3 Positive Ways to Turn Your Job Search Inside Out


We often hear frustrated clients lament, “I’ve applied for hundreds of jobs, and not gotten one interview!” If you’re a job seeker nodding your head as you read this, it’s time for another tactic. Relying solely on job boards is like sending paper airplanes into the ethers where they quickly disappear. 

Although online applications are often unavoidable, if this is the only thing you’re doing, your chances of getting hired are limited at best. Only about 5% of jobs are found this way. At Life Working, we like to say that if you’re spending all your time looking for a job online, you’re not really looking. So what’s the smarter approach?

Job Search Strategies

1. Reflect

Go Inside Out

Instead of passively reacting to the outside world, start by going inside yourself and asking some questions. It’s important to give yourself permission to be open-minded and curious. What are your strengths? What really interests you? What gives you a real sense of reward and satisfaction? What skills can you offer? What is the unique gift you bring to an employer that will add value to the work they do? 

I Don’t Have Time For This – I Just Need a Job

It just doesn’t work that way.  Yes, going inside and reflecting takes time and energy. You are worth it. Better to invest in creating a focused career direction and strategy for your personal success than passively responding to whatever job post crosses your digital path. Start with what you want, what your strengths are, what energizes you, what you can do to solve a problem and ease an organization’s pain…then point outward to discover where you might do it. Instead of just responding to what’s posted online, start with what’s inside you, then go after what you want, and where you might find it. Be proactive. If you start from the inside, good things will come out of it. 

Focus on your job search

2. Focus

Create a Target List

Once you’ve identified your inner strengths, interests, and skills, it’s time to point outward. Where is your focus? What industry (or industries) do you want to target? 

Have you researched online what types of skills, education and experience are typically needed to succeed in these industries? Sites like My Next Move and O*NET OnLine are good places to begin.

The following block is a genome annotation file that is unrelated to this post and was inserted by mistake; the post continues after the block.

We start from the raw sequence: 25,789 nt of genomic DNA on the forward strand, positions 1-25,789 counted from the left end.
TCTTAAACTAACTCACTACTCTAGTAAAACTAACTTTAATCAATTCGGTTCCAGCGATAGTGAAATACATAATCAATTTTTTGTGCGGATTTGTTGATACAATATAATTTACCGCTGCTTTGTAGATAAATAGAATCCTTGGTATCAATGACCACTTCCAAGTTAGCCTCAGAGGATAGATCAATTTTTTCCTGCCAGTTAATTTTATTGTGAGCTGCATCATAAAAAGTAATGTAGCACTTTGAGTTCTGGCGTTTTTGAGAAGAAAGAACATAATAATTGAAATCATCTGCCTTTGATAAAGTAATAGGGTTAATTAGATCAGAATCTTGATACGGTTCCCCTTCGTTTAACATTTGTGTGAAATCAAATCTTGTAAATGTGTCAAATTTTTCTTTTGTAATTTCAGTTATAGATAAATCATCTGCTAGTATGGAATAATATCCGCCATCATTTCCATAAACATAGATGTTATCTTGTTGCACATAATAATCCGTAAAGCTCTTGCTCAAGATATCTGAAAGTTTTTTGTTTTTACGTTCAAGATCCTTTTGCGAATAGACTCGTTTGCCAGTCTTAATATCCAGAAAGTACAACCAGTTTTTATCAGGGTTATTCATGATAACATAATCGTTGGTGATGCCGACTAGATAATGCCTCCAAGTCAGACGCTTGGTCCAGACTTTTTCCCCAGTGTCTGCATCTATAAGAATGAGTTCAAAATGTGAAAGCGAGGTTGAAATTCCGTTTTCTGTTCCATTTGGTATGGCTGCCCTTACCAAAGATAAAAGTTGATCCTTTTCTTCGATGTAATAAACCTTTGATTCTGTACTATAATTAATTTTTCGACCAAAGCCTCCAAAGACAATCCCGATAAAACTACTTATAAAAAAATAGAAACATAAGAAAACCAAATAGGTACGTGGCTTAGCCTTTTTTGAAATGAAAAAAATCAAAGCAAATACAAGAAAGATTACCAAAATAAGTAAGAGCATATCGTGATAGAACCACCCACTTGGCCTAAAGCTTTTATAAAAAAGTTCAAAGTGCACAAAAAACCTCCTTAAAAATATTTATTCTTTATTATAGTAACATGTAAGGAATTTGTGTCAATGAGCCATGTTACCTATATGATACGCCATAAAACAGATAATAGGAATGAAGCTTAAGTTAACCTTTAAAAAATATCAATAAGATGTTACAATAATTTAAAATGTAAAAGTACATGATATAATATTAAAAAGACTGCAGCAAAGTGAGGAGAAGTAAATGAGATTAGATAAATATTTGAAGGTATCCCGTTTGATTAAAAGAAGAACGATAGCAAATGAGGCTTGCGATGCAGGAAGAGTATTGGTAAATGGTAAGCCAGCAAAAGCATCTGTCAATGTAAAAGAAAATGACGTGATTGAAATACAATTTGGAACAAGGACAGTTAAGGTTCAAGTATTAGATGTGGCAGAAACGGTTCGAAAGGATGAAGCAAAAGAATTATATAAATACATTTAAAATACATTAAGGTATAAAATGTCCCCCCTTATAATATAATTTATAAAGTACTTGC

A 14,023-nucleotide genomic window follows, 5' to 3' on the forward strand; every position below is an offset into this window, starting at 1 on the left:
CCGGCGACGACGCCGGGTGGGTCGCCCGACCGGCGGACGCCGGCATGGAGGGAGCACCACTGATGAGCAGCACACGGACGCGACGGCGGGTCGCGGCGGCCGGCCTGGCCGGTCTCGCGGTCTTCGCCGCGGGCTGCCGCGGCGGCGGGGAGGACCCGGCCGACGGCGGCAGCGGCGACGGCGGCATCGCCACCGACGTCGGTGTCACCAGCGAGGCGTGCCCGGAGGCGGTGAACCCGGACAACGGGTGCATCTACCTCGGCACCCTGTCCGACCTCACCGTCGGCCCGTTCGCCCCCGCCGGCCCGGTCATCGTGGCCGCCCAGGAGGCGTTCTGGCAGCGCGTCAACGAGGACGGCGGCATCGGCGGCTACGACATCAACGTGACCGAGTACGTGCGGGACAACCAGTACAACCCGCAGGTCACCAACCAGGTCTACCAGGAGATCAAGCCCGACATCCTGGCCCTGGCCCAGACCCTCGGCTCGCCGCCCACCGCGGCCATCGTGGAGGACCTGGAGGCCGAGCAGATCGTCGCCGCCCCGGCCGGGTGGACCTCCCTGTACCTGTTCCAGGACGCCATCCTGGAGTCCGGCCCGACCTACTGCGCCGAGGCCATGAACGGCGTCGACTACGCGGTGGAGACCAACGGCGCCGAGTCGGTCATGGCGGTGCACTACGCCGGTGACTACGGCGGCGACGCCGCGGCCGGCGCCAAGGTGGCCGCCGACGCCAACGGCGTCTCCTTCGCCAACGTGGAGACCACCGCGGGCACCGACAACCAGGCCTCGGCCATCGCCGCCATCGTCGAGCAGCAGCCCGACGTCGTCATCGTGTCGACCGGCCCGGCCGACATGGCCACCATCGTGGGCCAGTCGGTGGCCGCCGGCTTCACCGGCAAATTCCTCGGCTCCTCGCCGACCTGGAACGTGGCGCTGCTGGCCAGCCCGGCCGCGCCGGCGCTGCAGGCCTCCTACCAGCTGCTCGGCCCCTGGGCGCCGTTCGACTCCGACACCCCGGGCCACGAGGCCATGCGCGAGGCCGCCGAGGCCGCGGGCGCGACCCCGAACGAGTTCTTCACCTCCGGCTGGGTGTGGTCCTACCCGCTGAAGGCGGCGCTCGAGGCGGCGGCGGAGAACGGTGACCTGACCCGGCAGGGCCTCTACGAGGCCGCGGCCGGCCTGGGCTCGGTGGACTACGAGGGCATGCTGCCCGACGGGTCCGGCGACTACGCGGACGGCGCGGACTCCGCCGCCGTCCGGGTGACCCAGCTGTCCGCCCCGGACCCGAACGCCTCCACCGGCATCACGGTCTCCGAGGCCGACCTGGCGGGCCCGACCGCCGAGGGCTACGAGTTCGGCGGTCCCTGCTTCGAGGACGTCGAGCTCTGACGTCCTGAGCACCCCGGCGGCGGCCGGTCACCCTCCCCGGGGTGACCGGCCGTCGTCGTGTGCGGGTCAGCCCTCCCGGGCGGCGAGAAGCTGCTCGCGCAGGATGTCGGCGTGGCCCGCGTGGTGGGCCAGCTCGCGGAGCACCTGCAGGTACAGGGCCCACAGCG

Next, what specific companies or organizations within this industry are places where you’d be proud to work? List them by name. Read trade magazines, business blogs, and explore social media. Talk to people you know. Who is doing exciting innovative work that you’d like to be a part of? Where are best practices upheld, and where are managers demonstrating inspired leadership? 

Make Your Target List Your Own, and Make it Realistic

What other criteria is important to you? Do you want to work for a big international firm or a small-to-midsize company? For profit or nonprofit? What are your true financial needs, and is there any flexibility? What about geographic parameters: are you willing to relocate, or are you committed to staying where you are? Do you want to restrict the distance between home and work, and if so, how much?  What about transportation: will you need public transportation, or will you drive to work? What about commute time? 

This is the time to be honest with yourself. Look at your unique situation and consider what you really want, what you can tolerate, where you can be flexible, and where your limits are. As in all endeavors, strive for balance between the idealistic and the realistic. 

Job Search & Networking

3. Connect

The Human Connection

The Internet has changed many things about job hunting, but one thing remains the same: people find work through people. Hiring Managers like to hire people they know, and people who’ve been referred by people they know. 

It’s just human nature. Wouldn’t you prefer hiring someone you already know and like, someone you know is qualified and can do the job well, and/or someone who has been vetted and recommended by someone you already trust? For many, it’s also perceived as being faster, more efficient, less risky, and certainly less tedious than sorting through the vast piles of anonymous resumes.

Once you’ve created your Target List, start asking yourself who you may know who already works in these companies or organizations. Then ask yourself who might know someone who might know someone who works there. Have coffee with them, ask about what it’s like to work there, what they look for when hiring. Make Linkedin your best friend. Connect with people and stay connected, throughout your entire working life. Remember the Invisible Job Market - the one that’s not advertised, the one where people just meet and talk, and with the right people at the right time, it results in a job. Some estimates say this accounts for up to 80% of all hires. 

Look inside yourself first, then move outward in your job search. Let your target list guide your networking activity and stay flexible; your list is likely to change and evolve as you add some companies and eliminate others. Network like crazy. Maintain your connections. And hold true to your vision. There’s a job out there just for you; your job is to go inside to find it.